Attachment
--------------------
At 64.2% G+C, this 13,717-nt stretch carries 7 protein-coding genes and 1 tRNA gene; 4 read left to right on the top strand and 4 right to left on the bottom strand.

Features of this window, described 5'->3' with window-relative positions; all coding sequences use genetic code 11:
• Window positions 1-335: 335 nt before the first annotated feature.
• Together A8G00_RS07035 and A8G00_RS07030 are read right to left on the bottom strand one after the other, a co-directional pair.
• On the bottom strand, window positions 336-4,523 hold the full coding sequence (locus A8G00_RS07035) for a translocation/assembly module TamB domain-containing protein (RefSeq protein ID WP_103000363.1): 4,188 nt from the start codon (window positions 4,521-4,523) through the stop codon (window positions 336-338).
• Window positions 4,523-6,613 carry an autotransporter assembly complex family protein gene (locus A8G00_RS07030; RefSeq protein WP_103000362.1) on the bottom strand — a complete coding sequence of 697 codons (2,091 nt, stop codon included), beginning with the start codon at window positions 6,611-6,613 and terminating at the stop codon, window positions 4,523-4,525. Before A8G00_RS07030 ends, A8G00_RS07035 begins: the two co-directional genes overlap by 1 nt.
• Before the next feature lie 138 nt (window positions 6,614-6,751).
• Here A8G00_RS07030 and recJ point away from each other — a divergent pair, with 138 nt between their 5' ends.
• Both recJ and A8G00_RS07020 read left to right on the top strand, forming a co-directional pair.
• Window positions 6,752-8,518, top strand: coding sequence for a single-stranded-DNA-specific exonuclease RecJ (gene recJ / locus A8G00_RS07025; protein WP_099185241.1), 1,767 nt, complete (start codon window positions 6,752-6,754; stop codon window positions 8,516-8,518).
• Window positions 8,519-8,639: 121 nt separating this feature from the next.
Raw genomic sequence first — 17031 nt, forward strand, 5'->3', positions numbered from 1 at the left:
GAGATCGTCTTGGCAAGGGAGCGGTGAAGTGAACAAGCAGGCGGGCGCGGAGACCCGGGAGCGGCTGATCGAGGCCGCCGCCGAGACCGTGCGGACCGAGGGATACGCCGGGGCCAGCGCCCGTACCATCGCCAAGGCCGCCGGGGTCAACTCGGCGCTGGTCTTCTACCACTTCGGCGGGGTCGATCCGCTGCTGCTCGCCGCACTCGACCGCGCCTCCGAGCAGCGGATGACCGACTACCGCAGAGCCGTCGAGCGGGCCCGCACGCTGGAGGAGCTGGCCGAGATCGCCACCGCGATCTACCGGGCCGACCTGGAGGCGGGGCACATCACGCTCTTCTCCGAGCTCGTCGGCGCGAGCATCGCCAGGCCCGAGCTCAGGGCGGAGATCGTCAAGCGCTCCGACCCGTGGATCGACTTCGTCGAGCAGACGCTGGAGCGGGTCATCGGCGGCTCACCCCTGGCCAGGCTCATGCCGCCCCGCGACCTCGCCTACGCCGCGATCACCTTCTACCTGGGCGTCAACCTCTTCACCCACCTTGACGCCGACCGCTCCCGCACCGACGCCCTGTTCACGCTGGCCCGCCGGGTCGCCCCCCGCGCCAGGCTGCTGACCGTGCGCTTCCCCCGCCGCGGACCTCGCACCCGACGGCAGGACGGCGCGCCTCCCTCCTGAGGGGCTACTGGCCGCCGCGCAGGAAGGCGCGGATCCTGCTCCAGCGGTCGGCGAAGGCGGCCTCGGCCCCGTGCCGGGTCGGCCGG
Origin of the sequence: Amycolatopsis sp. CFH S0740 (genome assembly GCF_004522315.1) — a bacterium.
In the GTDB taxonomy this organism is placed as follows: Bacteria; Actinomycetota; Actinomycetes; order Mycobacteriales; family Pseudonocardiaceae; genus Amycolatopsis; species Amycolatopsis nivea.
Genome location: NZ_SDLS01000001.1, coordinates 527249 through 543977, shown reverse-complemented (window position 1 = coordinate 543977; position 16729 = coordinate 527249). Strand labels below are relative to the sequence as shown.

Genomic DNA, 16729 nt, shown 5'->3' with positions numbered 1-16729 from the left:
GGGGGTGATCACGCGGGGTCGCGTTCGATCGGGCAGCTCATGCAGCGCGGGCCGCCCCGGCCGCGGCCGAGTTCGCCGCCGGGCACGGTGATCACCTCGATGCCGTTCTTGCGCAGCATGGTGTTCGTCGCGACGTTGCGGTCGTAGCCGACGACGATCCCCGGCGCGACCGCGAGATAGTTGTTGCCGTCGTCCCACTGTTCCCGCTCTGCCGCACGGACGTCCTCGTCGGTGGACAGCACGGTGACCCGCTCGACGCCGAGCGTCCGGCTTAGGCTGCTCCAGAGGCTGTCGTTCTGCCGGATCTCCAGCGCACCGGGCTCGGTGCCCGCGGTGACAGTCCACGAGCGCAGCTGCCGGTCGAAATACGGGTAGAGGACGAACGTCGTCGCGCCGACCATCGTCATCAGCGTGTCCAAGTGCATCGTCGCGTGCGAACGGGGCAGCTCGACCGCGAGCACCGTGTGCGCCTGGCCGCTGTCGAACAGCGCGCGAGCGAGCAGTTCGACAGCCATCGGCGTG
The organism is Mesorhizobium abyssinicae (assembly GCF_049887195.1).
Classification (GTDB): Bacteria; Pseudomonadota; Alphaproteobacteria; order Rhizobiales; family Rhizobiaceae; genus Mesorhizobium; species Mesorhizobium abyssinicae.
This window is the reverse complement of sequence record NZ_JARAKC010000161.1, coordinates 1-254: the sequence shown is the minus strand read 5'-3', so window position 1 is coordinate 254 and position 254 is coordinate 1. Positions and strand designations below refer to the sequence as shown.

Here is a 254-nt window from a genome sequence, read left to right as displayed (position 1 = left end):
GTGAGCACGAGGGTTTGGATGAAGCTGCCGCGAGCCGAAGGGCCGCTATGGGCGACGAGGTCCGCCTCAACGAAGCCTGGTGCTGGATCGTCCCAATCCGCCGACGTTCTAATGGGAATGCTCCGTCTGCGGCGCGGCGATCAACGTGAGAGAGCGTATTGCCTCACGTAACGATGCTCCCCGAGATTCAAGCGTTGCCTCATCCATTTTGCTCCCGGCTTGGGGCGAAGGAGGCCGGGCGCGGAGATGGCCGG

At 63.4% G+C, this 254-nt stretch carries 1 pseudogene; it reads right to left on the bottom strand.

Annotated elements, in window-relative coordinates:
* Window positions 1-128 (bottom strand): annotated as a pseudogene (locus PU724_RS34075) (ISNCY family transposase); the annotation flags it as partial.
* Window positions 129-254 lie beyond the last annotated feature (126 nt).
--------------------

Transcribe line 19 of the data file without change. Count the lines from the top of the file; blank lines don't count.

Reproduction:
The organism is Mesorhizobium abyssinicae (assembly GCF_049887195.1).